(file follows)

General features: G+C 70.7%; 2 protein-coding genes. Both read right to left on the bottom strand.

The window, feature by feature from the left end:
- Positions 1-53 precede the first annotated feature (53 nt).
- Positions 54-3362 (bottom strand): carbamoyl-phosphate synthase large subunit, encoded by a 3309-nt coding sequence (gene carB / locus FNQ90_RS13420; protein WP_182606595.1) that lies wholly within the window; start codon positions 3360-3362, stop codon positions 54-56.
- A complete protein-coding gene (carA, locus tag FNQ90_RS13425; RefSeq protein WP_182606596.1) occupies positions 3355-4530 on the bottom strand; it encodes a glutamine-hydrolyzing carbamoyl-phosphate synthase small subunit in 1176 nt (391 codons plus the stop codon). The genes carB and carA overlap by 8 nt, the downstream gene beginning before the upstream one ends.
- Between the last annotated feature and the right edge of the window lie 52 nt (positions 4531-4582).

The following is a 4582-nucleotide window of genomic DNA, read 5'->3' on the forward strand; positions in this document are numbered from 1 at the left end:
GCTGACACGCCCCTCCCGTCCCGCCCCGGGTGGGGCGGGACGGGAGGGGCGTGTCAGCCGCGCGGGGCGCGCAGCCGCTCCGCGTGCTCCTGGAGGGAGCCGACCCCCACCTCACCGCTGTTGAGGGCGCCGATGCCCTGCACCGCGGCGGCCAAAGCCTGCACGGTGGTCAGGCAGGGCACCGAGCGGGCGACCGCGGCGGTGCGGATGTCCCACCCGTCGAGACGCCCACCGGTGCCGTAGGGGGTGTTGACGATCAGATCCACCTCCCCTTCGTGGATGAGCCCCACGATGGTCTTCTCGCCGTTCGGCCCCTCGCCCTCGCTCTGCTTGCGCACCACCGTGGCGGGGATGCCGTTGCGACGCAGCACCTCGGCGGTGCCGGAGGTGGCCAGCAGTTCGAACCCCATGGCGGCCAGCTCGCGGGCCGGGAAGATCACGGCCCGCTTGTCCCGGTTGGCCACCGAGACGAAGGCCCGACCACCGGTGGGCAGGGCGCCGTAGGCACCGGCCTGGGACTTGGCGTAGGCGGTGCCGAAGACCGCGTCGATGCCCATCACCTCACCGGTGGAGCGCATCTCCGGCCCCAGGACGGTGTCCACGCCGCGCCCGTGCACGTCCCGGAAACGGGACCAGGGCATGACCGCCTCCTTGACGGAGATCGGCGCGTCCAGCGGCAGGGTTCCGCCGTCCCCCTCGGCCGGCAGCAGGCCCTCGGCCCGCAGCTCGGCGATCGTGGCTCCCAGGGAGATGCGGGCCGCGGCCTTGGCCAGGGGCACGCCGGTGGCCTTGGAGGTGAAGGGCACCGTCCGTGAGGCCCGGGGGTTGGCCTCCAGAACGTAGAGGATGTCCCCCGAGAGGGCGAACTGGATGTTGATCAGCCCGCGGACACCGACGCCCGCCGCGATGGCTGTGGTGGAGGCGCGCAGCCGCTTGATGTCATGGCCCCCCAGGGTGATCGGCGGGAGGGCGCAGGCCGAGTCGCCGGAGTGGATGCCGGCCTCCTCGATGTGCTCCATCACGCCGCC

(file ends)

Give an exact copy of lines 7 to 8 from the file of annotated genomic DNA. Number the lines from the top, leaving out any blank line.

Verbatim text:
The following is a 4582-nucleotide window of genomic DNA, read 5'->3' on the forward strand; positions in this document are numbered from 1 at the left end:
GCTGACACGCCCCTCCCGTCCCGCCCCGGGTGGGGCGGGACGGGAGGGGCGTGTCAGCCGCGCGGGGCGCGCAGCCGCTCCGCGTGCTCCTGGAGGGAGCCGACCCCCACCTCACCGCTGTTGAGGGCGCCGATGCCCTGCACCGCGGCGGCCAAAGCCTGCACGGTGGTCAGGCAGGGCACCGAGCGGGCGACCGCGGCGGTGCGGATGTCCCACCCGTCGAGACGCCCACCGGTGCCGTAGGGGGTGTTGACGATCAGATCCACCTCCCCTTCGTGGATGAGCCCCACGATGGTCTTCTCGCCGTTCGGCCCCTCGCCCTCGCTCTGCTTGCGCACCACCGTGGCGGGGATGCCGTTGCGACGCAGCACCTCGGCGGTGCCGGAGGTGGCCAGCAGTTCGAACCCCATGGCGGCCAGCTCGCGGGCCGGGAAGATCACGGCCCGCTTGTCCCGGTTGGCCACCGAGACGAAGGCCCGACCACCGGTGGGCAGGGCGCCGTAGGCACCGGCCTGGGACTTGGCGTAGGCGGTGCCGAAGACCGCGTCGATGCCCATCACCTCACCGGTGGAGCGCATCTCCGGCCCCAGGACGGTGTCCACGCCGCGCCCGTGCACGTCCCGGAAACGGGACCAGGGCATGACCGCCTCCTTGACGGAGATCGGCGCGTCCAGCGGCAGGGTTCCGCCGTCCCCCTCGGCCGGCAGCAGGCCCTCGGCCCGCAGCTCGGCGATCGTGGCTCCCAGGGAGATGCGGGCCGCGGCCTTGGCCAGGGGCACGCCGGTGGCCTTGGAGGTGAAGGGCACCGTCCGTGAGGCCCGGGGGTTGGCCTCCAGAACGTAGAGGATGTCCCCCGAGAGGGCGAACTGGATGTTGATCAGCCCGCGGACACCGACGCCCGCCGCGATGGCTGTGGTGGAGGCGCGCAGCCGCTTGATGTCATGGCCCCCCAGGGTGATCGGCGGGAGGGCGCAGGCCGAGTCGCCGGAGTGGATGCCGGCCTCCTCGATGTGCTCCATCACGCCGCC